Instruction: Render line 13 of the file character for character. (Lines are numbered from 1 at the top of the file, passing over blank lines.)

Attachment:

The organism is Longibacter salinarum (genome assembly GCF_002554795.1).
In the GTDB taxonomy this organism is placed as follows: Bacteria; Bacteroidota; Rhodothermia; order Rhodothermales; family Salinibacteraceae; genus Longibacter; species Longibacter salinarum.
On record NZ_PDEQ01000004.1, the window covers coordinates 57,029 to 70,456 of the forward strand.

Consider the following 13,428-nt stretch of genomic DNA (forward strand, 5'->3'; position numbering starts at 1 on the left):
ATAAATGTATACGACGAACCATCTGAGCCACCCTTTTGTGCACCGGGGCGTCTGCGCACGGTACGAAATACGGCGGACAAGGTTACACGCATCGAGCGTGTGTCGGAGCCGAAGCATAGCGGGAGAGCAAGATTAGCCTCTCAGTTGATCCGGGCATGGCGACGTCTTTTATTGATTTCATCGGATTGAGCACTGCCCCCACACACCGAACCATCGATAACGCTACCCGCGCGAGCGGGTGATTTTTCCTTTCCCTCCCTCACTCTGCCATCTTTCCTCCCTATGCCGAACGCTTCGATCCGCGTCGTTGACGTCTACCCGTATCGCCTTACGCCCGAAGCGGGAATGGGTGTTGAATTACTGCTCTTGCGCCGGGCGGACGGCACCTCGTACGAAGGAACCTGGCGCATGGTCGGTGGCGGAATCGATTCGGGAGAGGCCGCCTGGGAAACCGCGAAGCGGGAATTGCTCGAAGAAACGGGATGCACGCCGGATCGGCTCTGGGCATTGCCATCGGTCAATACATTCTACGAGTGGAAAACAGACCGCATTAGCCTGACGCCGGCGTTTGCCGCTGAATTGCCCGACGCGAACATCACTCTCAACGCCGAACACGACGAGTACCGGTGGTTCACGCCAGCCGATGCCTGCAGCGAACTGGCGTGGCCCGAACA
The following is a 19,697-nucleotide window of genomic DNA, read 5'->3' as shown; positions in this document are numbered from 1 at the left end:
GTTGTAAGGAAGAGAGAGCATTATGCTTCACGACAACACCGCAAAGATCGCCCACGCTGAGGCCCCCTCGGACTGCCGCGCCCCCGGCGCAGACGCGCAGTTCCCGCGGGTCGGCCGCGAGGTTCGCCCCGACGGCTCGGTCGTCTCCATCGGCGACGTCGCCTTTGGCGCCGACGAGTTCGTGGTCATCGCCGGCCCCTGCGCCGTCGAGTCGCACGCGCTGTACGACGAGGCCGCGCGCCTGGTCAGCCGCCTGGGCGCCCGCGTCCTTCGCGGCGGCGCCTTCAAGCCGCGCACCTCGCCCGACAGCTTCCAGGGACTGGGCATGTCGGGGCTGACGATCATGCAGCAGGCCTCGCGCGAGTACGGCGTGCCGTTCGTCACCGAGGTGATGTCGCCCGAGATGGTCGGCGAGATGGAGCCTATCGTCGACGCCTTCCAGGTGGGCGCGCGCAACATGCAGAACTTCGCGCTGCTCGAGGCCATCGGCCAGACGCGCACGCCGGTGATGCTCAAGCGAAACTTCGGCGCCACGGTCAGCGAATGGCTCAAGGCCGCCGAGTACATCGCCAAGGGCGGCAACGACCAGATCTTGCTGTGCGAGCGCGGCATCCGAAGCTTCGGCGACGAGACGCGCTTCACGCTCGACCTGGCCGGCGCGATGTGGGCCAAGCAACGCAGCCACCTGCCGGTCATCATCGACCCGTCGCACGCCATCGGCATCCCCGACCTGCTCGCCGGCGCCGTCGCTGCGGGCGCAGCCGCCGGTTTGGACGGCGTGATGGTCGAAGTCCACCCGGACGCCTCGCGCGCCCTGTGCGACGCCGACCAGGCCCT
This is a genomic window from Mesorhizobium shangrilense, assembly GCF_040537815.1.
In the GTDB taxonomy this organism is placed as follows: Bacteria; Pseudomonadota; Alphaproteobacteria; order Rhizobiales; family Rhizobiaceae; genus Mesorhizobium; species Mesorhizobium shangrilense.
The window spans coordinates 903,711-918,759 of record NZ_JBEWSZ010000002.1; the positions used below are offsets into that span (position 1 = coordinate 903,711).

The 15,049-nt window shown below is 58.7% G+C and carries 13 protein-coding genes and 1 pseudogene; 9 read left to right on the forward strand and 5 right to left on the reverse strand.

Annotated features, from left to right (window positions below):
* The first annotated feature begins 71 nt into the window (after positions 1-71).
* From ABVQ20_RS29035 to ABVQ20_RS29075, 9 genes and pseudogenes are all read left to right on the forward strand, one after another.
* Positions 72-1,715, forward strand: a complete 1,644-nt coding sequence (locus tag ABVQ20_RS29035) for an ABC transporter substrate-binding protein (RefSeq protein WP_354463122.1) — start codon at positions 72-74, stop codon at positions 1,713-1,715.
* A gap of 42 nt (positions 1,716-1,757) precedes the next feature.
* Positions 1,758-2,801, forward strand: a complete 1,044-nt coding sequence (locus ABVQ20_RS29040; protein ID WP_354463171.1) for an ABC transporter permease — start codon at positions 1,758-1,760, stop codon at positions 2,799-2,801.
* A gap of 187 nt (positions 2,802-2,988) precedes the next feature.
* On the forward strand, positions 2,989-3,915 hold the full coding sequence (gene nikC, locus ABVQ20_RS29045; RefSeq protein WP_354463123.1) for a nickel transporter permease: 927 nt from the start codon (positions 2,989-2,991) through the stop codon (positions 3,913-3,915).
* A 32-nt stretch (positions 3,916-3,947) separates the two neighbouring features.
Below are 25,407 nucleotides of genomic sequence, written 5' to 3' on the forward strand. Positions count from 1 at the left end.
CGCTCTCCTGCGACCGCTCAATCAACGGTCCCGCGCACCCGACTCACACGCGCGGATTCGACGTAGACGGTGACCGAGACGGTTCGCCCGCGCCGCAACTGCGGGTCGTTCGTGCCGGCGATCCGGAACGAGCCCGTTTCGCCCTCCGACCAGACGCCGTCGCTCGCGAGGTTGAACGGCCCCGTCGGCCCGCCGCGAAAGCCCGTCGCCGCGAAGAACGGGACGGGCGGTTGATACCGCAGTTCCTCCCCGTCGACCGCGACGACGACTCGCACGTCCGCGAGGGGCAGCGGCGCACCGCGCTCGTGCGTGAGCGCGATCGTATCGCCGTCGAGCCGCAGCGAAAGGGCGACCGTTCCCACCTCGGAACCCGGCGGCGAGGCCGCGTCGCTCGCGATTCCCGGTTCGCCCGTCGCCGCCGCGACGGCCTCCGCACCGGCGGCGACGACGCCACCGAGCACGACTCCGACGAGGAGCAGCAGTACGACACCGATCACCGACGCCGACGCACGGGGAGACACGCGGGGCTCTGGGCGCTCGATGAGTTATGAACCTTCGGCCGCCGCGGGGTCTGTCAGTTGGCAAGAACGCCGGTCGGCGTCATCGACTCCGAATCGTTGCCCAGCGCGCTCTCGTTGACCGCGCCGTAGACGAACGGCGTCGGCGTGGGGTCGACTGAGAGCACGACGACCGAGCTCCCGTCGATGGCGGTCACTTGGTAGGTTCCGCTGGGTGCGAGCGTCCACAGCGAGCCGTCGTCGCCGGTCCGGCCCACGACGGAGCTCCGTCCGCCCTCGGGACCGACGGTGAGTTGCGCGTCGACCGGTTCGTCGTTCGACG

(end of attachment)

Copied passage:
* The first annotated feature begins 71 nt into the window (after positions 1-71).